Security and data protection have been weighing on my mind of late. It's probably a combination of the ongoing incidents of data security breaches at companies and organizations (and frustration over the lack of adequate protective measures), the slow pace of progress toward enacting data protection laws, the denial-of-service attacks on my home network router, and the need for constant vigilance in updating all manor of protective software for our PCs. If you've ever had a malicious virus or worm wreak havoc on your system, you're probably just as paranoid as I am.
I was concerned enough to attend Frank Cervone's presentation at the recent Computers in Libraries 2006 (CIL) conference. He talked about free and inexpensive products that provide protection against all manner of unsavory and dangerous items in our IT environments. He covered five categories of products: antivirus, firewalls, spyware detection and removal, anti-trojans and rootkit removers, and generally useful utilities.
I already have Spybot, McAfee's VirusScan, Ad-Aware, Norton Utilities, and several other protective programs running on my PC. I run frequent automatic backups on key data as well as periodic full backups. Firewall protection is turned on; I do Windows Automatic Updates, and I'm very cautious about the sites I visit and the files I download. But, even with that, I've experienced enough problems to justify continued vigilance. So, I was eager to hear Cervone's advice.
As I mentioned in the conference blog (http://www.infotodayblog.com), a number of the products he discussed were new to me. They are also particularly appropriate for library network environments. He recommended using a virus detection product like BitDefender 8, even if you use one from Norton. While ZoneAlarm is a firewall product I use, he noted that Outpost Free Firewall offers a bit more than ZoneAlarm in the free version and does real-time connection monitoring (processes and ports).
He said that much of his work lately has been directed at spyware detection and removal. One that stood out was Spybot Search and Destroy. He said he uses this in the library as the first line of defense.
Links to many of the CIL presentations are beginning to appear at http://www.infotoday.com/cil2006/presentations. When Cervone's presentation is added, I highly recommend taking a look at it. Our computers are just too important not to protect properly, and he's had a wealth of experience testing these products. (He's the assistant university librarian for information technology at Northwestern University.)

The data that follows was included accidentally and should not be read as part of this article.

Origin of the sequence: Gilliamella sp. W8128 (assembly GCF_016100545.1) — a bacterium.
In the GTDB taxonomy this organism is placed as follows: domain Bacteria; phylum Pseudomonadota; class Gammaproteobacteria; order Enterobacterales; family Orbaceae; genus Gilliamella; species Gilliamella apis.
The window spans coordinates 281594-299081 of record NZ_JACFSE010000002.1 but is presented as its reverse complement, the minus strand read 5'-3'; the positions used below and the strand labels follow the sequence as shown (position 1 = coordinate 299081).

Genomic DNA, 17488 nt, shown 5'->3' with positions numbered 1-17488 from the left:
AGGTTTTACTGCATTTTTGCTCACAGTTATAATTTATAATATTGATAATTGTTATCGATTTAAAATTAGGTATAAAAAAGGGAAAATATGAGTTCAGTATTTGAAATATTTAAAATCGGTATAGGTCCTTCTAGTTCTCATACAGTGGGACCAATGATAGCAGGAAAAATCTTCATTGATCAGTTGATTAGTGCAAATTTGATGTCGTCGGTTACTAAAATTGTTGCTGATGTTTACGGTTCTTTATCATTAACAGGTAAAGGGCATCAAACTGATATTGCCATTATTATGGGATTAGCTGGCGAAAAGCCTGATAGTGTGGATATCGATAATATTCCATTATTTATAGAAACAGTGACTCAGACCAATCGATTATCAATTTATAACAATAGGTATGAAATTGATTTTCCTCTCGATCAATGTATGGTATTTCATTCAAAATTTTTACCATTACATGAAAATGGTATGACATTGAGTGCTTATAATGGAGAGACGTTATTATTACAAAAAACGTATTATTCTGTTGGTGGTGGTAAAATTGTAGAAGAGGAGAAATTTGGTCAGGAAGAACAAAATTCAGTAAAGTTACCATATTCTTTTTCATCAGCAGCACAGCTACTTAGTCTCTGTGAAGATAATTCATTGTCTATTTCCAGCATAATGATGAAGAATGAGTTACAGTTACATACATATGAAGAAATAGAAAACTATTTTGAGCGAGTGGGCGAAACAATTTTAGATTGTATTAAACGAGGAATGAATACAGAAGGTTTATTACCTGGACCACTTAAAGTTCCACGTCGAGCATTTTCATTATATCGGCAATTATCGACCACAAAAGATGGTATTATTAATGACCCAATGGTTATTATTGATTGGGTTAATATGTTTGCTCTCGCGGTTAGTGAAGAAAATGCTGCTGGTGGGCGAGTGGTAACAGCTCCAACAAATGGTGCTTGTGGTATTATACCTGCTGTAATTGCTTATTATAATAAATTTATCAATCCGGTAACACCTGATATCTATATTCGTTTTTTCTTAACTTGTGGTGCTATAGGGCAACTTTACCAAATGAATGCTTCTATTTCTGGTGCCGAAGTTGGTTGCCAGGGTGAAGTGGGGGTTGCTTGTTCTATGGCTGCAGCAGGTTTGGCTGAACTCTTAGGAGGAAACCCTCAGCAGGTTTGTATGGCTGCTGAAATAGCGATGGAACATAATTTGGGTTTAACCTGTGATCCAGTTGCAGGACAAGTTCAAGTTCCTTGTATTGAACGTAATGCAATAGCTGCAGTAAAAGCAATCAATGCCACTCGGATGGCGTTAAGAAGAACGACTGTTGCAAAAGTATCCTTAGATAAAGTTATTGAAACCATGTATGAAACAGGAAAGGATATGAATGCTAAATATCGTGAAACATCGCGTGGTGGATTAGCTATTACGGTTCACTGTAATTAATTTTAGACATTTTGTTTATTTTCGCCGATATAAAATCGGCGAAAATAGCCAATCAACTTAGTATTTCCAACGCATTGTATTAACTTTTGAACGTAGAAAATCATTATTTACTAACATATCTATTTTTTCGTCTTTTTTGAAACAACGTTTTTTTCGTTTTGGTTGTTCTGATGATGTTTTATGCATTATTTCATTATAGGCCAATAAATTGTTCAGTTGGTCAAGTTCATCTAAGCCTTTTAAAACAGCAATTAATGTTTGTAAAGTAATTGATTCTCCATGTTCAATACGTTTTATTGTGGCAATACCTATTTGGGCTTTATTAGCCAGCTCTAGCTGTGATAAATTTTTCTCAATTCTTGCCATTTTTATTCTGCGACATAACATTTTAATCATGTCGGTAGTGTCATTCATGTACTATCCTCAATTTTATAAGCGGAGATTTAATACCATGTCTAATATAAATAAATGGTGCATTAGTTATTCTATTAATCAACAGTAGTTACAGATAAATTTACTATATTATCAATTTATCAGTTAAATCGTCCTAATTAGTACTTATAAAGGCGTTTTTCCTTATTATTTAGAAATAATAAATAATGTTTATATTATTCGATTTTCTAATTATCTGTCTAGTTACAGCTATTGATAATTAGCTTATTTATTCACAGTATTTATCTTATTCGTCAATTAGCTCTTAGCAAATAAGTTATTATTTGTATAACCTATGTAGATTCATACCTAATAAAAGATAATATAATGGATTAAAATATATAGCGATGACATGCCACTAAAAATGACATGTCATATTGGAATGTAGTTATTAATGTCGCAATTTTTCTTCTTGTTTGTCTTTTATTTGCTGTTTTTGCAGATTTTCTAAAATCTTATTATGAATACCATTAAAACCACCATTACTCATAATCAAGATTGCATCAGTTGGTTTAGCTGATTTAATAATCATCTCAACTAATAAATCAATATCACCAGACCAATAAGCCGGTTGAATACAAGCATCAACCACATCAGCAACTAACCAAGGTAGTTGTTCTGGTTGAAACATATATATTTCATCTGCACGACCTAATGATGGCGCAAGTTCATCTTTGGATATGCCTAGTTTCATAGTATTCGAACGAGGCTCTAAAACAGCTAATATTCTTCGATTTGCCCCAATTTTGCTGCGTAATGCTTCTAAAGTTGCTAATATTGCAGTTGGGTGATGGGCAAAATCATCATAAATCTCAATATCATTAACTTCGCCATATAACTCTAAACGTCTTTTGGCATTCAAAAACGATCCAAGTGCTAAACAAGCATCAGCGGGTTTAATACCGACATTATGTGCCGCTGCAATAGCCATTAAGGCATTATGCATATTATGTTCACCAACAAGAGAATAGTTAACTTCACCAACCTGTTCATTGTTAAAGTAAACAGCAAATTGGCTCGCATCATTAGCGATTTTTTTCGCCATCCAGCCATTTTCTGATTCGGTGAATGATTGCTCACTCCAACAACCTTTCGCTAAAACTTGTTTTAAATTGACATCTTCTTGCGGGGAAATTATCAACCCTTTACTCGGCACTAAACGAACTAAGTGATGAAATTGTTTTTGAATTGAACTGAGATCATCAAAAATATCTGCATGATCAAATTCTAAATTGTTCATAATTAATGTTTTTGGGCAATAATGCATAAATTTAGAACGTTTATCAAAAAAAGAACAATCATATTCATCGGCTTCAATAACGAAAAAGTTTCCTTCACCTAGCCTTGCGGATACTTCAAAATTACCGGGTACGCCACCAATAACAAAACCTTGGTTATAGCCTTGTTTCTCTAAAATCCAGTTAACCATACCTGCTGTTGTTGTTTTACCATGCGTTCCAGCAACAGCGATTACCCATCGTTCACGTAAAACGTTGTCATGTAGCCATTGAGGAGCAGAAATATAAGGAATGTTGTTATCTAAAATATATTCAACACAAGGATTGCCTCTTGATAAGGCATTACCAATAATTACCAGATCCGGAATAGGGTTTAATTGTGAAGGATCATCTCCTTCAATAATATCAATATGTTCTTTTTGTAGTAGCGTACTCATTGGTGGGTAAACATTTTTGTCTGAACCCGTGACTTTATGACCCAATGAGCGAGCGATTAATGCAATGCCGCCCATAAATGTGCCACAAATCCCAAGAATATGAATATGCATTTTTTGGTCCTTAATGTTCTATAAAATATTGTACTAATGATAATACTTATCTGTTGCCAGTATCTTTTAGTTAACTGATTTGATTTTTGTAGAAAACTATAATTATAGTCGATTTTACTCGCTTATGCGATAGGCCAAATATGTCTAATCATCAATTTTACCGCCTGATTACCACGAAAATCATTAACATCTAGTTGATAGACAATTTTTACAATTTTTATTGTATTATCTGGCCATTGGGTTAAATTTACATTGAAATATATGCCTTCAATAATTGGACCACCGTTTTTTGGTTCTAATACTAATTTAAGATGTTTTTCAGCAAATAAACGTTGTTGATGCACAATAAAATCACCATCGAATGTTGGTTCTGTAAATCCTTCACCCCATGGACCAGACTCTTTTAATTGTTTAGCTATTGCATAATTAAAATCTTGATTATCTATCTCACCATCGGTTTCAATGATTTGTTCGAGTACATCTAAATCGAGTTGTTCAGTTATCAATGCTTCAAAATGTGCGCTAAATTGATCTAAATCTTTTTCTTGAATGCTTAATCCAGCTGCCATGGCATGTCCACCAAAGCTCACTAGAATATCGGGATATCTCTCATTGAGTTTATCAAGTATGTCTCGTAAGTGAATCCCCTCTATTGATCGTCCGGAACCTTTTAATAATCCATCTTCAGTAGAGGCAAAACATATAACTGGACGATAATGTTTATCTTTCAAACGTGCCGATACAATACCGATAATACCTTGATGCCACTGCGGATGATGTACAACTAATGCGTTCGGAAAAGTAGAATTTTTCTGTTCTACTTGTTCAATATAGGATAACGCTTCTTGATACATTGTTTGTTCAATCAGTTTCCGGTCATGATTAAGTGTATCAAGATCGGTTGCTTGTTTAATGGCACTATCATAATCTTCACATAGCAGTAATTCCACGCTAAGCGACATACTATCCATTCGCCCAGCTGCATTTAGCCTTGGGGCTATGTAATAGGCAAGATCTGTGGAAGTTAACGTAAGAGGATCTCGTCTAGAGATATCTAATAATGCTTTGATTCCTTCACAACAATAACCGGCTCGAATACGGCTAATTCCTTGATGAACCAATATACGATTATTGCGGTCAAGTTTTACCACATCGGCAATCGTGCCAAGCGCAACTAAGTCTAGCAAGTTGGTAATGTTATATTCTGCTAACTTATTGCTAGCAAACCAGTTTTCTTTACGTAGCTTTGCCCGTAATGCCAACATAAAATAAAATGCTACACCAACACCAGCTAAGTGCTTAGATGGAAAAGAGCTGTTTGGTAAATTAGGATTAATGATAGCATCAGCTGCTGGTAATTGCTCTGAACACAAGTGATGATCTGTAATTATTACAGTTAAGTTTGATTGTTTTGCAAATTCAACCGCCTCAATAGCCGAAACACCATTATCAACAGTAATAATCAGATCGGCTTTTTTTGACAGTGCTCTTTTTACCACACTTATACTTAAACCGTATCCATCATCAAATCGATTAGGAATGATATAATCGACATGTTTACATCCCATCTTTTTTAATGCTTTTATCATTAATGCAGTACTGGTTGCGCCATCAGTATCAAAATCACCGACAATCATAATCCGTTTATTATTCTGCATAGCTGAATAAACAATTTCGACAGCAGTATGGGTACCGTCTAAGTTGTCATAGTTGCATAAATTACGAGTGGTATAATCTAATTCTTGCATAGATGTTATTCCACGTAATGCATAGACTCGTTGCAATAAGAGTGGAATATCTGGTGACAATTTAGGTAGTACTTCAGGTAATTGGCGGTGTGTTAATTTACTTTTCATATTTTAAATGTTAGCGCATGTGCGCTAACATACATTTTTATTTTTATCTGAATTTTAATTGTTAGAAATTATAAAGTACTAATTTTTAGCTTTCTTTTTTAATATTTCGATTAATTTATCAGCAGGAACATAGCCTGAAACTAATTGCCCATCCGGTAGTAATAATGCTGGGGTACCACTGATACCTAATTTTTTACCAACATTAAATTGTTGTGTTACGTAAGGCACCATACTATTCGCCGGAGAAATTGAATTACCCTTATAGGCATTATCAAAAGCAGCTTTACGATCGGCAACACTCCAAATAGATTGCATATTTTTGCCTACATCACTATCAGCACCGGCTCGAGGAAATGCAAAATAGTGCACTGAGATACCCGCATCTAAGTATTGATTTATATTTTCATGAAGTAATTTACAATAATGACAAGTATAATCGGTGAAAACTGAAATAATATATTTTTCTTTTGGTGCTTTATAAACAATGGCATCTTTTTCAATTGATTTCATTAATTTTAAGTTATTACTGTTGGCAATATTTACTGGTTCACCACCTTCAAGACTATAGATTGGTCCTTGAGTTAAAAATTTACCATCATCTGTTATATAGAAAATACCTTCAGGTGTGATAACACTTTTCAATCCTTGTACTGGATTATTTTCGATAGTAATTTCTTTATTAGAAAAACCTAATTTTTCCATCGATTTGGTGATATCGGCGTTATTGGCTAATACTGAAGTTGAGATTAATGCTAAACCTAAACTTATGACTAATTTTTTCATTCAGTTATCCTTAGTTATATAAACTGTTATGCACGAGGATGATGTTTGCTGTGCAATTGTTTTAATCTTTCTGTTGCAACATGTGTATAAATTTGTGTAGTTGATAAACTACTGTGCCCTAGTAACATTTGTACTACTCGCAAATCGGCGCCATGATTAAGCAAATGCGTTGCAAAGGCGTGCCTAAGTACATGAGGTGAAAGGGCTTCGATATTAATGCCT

And, there's something else to note. Some unscrupulous companies have distributed spyware masquerading as legitimate software. So, it's good to thoroughly check out any software tools you might be considering.
I recently discovered software that provides a slightly different twist on security. SiteAdvisor is a "Web safety tool" that uses a visual red, yellow, and green rating system to help Internet users stay safe as they search, browse, and transact online. For nearly a year, the start-up company has been testing Web sites for security threats and nuisances. The company said it has tested sites representing more than 95 percent of Web traffic. So far it has red ratings for about 5 percent of sites and yellow ratings for about 2 percent of sites.
SiteAdvisor's ratings disclose and help prevent spyware, spam, viruses, browser-based attacks (such as exploits), and online scams. The software is designed to complement traditional security software, which tends to focus on technical threats and cleaning up problems after they occur. When you search with Google, Yahoo!, or MSN, SiteAdvisor's safety ratings appear next to search results. As you browse, a small button on your browser toolbar changes color based on SiteAdvisor's safety results.
Here's how the company's co-founder and CEO Chris Dixon describes it: "We focus on the practical, everyday implications of using a particular Web site. We believe consumers want to know, in plain English: ‘If I download this program, will it come with adware?' Or, ‘if I sign up here, how much and what kind of e-mail will I receive?' SiteAdvisor works so well for average consumers because it zeros in on the moment of decision, when users are about to interact with a dangerous site. We can tell them: ‘We've been here before, and here's what happened to us.'"
Even if you decide not to download the software, the SiteAdvisor Web site offers a free look-up service. Type in a URL and get a very helpful report on the site's safety, including how many e-mails a week you can expect if you provide your address to the site and whether downloads are safe.
SiteAdvisor was founded in April 2005 by a group of MIT engineers who said they were tired of cleaning spyware off the computers of families and friends. The free trial version of SiteAdvisor's software for Internet Explorer (as a plug-in) and Firefox (as an extension) is available at http://www.siteadvisor.com. The company said it is developing premium versions of its software to be sold on a subscription basis.